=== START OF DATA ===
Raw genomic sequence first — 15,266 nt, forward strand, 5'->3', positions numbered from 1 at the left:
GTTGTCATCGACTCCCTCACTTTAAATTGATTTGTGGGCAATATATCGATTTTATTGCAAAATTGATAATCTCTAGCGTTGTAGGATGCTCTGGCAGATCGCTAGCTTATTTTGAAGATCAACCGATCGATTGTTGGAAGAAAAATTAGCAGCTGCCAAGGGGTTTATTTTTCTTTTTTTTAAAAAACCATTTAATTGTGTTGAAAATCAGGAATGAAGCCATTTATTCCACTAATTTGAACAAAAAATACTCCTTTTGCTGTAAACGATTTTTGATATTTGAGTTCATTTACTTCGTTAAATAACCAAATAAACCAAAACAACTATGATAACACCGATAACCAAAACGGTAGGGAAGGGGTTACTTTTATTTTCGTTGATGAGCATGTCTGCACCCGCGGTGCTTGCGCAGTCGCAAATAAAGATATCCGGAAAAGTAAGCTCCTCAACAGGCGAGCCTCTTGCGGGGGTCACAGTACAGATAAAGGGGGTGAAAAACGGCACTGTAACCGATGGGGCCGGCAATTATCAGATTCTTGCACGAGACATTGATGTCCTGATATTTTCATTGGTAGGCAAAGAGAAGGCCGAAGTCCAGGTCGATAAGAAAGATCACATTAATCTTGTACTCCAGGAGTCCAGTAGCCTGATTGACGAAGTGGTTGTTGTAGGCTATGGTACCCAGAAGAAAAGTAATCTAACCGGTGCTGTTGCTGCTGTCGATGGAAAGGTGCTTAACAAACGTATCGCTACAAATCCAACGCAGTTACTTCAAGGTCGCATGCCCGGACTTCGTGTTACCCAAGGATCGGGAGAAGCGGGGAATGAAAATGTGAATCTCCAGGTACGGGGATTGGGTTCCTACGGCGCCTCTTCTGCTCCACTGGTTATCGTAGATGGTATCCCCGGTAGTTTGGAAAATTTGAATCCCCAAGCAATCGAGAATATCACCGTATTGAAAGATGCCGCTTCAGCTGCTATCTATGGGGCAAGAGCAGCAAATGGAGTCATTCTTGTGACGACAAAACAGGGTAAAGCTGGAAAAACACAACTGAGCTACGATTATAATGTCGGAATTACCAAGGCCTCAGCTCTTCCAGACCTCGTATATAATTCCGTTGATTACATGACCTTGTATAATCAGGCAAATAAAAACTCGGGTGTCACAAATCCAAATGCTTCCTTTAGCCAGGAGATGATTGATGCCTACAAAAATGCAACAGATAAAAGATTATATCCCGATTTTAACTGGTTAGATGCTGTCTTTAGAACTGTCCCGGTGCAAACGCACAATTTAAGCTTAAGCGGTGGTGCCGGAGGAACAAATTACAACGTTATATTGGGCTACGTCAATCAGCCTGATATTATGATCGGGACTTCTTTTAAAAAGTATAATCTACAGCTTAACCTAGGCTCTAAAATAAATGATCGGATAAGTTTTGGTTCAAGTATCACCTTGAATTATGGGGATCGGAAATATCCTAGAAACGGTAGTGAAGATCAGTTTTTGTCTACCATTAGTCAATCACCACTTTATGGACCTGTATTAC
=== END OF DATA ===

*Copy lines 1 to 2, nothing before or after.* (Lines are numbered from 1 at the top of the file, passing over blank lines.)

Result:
Raw genomic sequence first — 15,266 nt, forward strand, 5'->3', positions numbered from 1 at the left:
GTTGTCATCGACTCCCTCACTTTAAATTGATTTGTGGGCAATATATCGATTTTATTGCAAAATTGATAATCTCTAGCGTTGTAGGATGCTCTGGCAGATCGCTAGCTTATTTTGAAGATCAACCGATCGATTGTTGGAAGAAAAATTAGCAGCTGCCAAGGGGTTTATTTTTCTTTTTTTTAAAAAACCATTTAATTGTGTTGAAAATCAGGAATGAAGCCATTTATTCCACTAATTTGAACAAAAAATACTCCTTTTGCTGTAAACGATTTTTGATATTTGAGTTCATTTACTTCGTTAAATAACCAAATAAACCAAAACAACTATGATAACACCGATAACCAAAACGGTAGGGAAGGGGTTACTTTTATTTTCGTTGATGAGCATGTCTGCACCCGCGGTGCTTGCGCAGTCGCAAATAAAGATATCCGGAAAAGTAAGCTCCTCAACAGGCGAGCCTCTTGCGGGGGTCACAGTACAGATAAAGGGGGTGAAAAACGGCACTGTAACCGATGGGGCCGGCAATTATCAGATTCTTGCACGAGACATTGATGTCCTGATATTTTCATTGGTAGGCAAAGAGAAGGCCGAAGTCCAGGTCGATAAGAAAGATCACATTAATCTTGTACTCCAGGAGTCCAGTAGCCTGATTGACGAAGTGGTTGTTGTAGGCTATGGTACCCAGAAGAAAAGTAATCTAACCGGTGCTGTTGCTGCTGTCGATGGAAAGGTGCTTAACAAACGTATCGCTACAAATCCAACGCAGTTACTTCAAGGTCGCATGCCCGGACTTCGTGTTACCCAAGGATCGGGAGAAGCGGGGAATGAAAATGTGAATCTCCAGGTACGGGGATTGGGTTCCTACGGCGCCTCTTCTGCTCCACTGGTTATCGTAGATGGTATCCCCGGTAGTTTGGAAAATTTGAATCCCCAAGCAATCGAGAATATCACCGTATTGAAAGATGCCGCTTCAGCTGCTATCTATGGGGCAAGAGCAGCAAATGGAGTCATTCTTGTGACGACAAAACAGGGTAAAGCTGGAAAAACACAACTGAGCTACGATTATAATGTCGGAATTACCAAGGCCTCAGCTCTTCCAGACCTCGTATATAATTCCGTTGATTACATGACCTTGTATAATCAGGCAAATAAAAACTCGGGTGTCACAAATCCAAATGCTTCCTTTAGCCAGGAGATGATTGATGCCTACAAAAATGCAACAGATAAAAGATTATATCCCGATTTTAACTGGTTAGATGCTGTCTTTAGAACTGTCCCGGTGCAAACGCACAATTTAAGCTTAAGCGGTGGTGCCGGAGGAACAAATTACAACGTTATATTGGGCTACGTCAATCAGCCTGATATTATGATCGGGACTTCTTTTAAAAAGTATAATCTACAGCTTAACCTAGGCTCTAAAATAAATGATCGGATAAGTTTTGGTTCAAGTATCACCTTGAATTATGGGGATCGGAAATATCCTAGAAACGGTAGTGAAGATCAGTTTTTGTCTACCATTAGTCAATCACCACTTTATGGACCTGTATTAC